LuxS and flaA genes were detected by multiplex PCR according to Thorat et al. (2019) with some modifications in the cycling condition using LuxS primer sequence F: GGA AATGCCAGCGCTACACTCTTT and R: ATTGCATGCAGGAACTTC TGT CGC with 208 bp and flaA gene sequence F: GCGCAAGAACGTTTAGCATCTGGT and R: TTGAGT AGCAGCACCTGTAGCAGT with 363 bp. The PCR cycling condition was initial denatruation for 5 min at 95˚C, followed by 35 cycles at 94˚C for 15 sec, 1 min at 56˚C and 45 sec at 72˚C and final extension at 72˚C for 10 min.


Statistical analysis

SPSS 14 (SPSS, USA) was used to detect the relation between L. monocytogenes infection and women characteristics.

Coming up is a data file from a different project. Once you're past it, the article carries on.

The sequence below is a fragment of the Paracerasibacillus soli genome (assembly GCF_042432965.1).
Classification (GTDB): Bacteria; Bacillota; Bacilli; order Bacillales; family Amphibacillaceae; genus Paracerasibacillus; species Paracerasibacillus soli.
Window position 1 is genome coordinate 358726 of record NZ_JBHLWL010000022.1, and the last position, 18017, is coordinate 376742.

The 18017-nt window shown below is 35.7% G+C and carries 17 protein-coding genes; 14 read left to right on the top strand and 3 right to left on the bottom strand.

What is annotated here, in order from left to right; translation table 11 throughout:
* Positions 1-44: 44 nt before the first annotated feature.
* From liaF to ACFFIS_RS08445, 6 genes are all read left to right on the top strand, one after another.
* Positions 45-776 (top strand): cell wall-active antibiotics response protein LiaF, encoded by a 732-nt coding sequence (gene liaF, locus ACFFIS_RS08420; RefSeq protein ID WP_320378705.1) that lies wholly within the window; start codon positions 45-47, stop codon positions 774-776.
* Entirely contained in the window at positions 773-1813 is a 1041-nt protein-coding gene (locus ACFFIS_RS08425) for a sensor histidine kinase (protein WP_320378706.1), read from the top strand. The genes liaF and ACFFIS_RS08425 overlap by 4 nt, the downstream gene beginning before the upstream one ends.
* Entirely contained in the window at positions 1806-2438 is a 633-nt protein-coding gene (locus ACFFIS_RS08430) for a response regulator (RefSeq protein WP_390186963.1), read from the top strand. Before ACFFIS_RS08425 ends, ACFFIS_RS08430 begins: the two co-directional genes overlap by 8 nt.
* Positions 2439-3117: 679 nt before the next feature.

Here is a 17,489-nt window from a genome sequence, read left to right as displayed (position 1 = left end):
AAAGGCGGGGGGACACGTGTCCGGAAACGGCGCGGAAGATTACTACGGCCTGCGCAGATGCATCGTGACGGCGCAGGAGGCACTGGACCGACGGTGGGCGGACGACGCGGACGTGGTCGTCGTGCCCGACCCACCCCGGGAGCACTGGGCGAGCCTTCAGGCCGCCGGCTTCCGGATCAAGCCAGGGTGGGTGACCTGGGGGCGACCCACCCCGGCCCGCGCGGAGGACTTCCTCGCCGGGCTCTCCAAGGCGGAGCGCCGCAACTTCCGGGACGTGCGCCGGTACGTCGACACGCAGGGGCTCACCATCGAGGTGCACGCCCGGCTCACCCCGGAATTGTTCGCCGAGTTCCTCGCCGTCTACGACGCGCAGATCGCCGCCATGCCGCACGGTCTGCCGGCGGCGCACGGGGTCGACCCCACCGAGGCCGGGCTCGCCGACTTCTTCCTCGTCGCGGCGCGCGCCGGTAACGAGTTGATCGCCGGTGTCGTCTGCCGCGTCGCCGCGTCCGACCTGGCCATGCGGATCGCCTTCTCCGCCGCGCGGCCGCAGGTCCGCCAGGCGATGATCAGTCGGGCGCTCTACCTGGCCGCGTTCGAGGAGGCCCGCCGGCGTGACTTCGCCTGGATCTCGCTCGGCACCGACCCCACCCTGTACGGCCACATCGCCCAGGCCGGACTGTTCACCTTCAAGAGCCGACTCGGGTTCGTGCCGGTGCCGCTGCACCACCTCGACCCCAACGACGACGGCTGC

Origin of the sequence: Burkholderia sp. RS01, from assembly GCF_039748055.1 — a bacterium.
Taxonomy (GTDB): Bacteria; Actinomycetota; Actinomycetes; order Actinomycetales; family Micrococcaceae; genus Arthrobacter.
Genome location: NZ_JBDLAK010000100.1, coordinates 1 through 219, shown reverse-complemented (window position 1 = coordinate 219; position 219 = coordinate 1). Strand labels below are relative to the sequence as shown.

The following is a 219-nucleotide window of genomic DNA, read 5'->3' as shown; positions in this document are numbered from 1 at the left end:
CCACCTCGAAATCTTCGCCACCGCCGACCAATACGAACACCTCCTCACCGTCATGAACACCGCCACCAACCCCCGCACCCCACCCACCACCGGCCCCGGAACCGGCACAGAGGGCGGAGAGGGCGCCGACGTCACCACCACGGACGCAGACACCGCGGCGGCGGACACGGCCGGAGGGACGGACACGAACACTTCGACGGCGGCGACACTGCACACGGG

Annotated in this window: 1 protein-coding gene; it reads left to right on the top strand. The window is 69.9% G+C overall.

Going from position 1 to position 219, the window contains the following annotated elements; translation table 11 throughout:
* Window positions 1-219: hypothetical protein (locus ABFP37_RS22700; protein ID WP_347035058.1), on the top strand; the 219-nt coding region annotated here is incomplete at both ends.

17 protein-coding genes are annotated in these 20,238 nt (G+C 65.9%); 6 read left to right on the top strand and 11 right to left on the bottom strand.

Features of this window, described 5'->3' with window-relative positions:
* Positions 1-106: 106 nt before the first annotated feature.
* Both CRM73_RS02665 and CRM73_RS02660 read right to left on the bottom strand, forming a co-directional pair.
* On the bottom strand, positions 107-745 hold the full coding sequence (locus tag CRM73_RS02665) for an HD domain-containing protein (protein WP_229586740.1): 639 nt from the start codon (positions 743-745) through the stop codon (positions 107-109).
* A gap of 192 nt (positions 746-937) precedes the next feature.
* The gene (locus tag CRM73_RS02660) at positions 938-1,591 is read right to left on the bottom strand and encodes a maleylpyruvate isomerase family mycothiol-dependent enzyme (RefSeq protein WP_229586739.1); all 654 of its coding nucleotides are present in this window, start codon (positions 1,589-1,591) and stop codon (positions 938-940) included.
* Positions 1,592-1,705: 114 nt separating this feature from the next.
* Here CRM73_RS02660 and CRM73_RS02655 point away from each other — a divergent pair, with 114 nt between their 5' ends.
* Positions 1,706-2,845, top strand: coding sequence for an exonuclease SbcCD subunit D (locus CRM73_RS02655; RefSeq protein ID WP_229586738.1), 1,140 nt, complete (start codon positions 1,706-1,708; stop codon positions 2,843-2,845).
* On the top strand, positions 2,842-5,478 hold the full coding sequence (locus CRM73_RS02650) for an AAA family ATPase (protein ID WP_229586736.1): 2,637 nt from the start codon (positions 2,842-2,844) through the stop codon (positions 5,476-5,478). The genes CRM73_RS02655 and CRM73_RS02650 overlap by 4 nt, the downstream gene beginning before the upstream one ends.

L. monocytogenes was investigated using 16S rRNA gene in ice cream and aborted women samples (Figure 1). Out of 200 ice cream samples, 11 (5.5%) were harbor L. monocytogenes. Ice cream sold in small scale producers represented a higher infection rate (8%) than large scale producers (3%) which were positive only for one brand (Table 1). Among 95 aborted women; 9 (9.5%) women were positive for L.monocytogenes. Eleven isolates were recovered from the different 9 aborted women samples, only one aborted woman was carried L. monocytogenes in all body samples and the vaginal swabs were represented the highest load of infection in 7 samples, followed by 2 in stool samples and 2 in urine samples (Table 2).